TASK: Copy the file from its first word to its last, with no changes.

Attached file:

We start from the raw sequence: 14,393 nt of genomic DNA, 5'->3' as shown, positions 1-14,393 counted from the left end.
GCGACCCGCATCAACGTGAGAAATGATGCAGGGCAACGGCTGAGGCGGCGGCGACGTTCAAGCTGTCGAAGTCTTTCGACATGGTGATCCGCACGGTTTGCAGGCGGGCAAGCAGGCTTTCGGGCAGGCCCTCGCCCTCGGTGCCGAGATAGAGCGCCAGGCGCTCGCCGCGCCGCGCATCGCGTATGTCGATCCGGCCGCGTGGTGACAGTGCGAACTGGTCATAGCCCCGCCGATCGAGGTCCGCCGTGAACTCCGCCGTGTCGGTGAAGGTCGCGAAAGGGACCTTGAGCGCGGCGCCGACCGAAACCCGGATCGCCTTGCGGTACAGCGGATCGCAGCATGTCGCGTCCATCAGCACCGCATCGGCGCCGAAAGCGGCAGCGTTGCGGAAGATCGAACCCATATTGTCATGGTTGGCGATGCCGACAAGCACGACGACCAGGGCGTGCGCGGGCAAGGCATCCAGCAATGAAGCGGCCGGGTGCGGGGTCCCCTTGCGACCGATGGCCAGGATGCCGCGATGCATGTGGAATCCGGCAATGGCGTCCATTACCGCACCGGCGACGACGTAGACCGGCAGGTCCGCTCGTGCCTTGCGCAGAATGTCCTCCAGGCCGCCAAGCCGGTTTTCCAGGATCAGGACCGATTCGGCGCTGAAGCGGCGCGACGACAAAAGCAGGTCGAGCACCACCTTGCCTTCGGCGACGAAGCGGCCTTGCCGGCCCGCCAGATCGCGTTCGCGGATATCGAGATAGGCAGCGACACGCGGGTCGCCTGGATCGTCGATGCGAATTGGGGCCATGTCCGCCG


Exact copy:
We start from the raw sequence: 14,393 nt of genomic DNA, 5'->3' as shown, positions 1-14,393 counted from the left end.
GCGACCCGCATCAACGTGAGAAATGATGCAGGGCAACGGCTGAGGCGGCGGCGACGTTCAAGCTGTCGAAGTCTTTCGACATGGTGATCCGCACGGTTTGCAGGCGGGCAAGCAGGCTTTCGGGCAGGCCCTCGCCCTCGGTGCCGAGATAGAGCGCCAGGCGCTCGCCGCGCCGCGCATCGCGTATGTCGATCCGGCCGCGTGGTGACAGTGCGAACTGGTCATAGCCCCGCCGATCGAGGTCCGCCGTGAACTCCGCCGTGTCGGTGAAGGTCGCGAAAGGGACCTTGAGCGCGGCGCCGACCGAAACCCGGATCGCCTTGCGGTACAGCGGATCGCAGCATGTCGCGTCCATCAGCACCGCATCGGCGCCGAAAGCGGCAGCGTTGCGGAAGATCGAACCCATATTGTCATGGTTGGCGATGCCGACAAGCACGACGACCAGGGCGTGCGCGGGCAAGGCATCCAGCAATGAAGCGGCCGGGTGCGGGGTCCCCTTGCGACCGATGGCCAGGATGCCGCGATGCATGTGGAATCCGGCAATGGCGTCCATTACCGCACCGGCGACGACGTAGACCGGCAGGTCCGCTCGTGCCTTGCGCAGAATGTCCTCCAGGCCGCCAAGCCGGTTTTCCAGGATCAGGACCGATTCGGCGCTGAAGCGGCGCGACGACAAAAGCAGGTCGAGCACCACCTTGCCTTCGGCGACGAAGCGGCCTTGCCGGCCCGCCAGATCGCGTTCGCGGATATCGAGATAGGCAGCGACACGCGGGTCGCCTGGATCGTCGATGCGAATTGGGGCCATGTCCGCCG